Once IPSA has received the redundancy notices and Employee Leaver Forms (please see “What do I need to do?”), IPSA will make any redundancy payments to your staff and remove them from the payroll at the appropriate time.
Redundancy payments, as well as payments for Pay in Lieu of Notice (PILON) and untaken leave, will be paid from the Contingency Fund, rather than your Staffing Budget.
Other costs such as remaining salary, employer National Insurance and pension contributions and overtime pay, will be allocated to your Staffing Budget as normal.
Pay in lieu of notice (PILON)
Staff are normally expected to work until their final day of employment. If, exceptionally, there is no work for your employees to do, they would generally be entitled to payment in lieu of notice (known as PILON).
Notice periods will vary according to the individual terms and conditions of the employment contract of each of your staff, and their length of service.
Employees are entitled to the greater of their contractual and statutory notice period entitlement.
The length of service taken into account when calculating a statutory notice period is capped at 12 years.
So, if a staff member has been employed for less than one month, they will not be entitled to a statutory notice period.
If a staff member has been employed for one month to two years, they are entitled to a minimum of one week’s notice.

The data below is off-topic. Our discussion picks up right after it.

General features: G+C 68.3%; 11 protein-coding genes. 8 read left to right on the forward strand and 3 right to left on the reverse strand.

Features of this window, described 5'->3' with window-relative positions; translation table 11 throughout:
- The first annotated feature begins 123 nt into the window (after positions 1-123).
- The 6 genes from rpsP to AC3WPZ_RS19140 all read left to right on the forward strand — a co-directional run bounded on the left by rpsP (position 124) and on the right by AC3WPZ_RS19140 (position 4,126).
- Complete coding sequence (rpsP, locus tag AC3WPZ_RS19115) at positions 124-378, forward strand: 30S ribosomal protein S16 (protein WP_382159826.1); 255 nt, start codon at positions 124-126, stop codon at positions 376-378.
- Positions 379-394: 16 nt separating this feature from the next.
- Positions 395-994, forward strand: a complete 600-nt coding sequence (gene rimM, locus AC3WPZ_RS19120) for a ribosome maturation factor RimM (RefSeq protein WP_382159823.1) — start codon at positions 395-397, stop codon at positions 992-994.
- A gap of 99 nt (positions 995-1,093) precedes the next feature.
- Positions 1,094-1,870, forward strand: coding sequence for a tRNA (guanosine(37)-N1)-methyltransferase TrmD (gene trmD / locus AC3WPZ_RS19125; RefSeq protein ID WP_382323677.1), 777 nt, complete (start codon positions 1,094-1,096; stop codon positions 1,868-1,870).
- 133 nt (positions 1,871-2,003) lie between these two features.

If a staff member has been employed for two years to 12 years, they are entitled to a minimum of two weeks’ notice plus an extra week for each additional year of continuous employment, up to a maximum of 12 weeks.
If a staff member has been employed for 12 years or more, they are entitled to a minimum of 12 weeks’ notice.
If a staff member’s contractual notice period is more than above, their contractual notice period applies.
Although it is up to you as the employer to decide at the point at which to give your staff notice of redundancy, IPSA expects you will do so at a point that allows you to wind up your affairs effectively, and also minimise the cost to the taxpayer of PILON.
It is expected that you would give your staff members notice of redundancy as soon as practically possible if they are not required to work during the winding-up period.
Please do not delay notice of redundancy in situations where your staff are genuinely not required.
During the 2019 General Election, approximately 78.6% of PILON payments may have been avoidable due to the late issuance of notice to staff members.
The full report can be found in the report Audit, Risk & Assurance: 2019 General Election.
At the next General Election, IPSA will not fund PILON costs for staff members where the notice period falls outside of the winding-up period.
This is because the winding-up period will be increased to four months and all staff members will be able to work out their notice period in that time if required.
PILON may still be claimable for staff members who are not required to work during the winding-up period.
For more information, visit Leaving office & employment.
Staff members on occupational family leave
Where staff member's jobs are made redundant (as a result of their employing MP leaving Parliament) while qualified for or in receipt of statutory pay entitlements for parental leave, former MPs may request that they receive the full amount of occupational pay they would have been entitled to, in relation to that period of parental leave, had their employment not ended.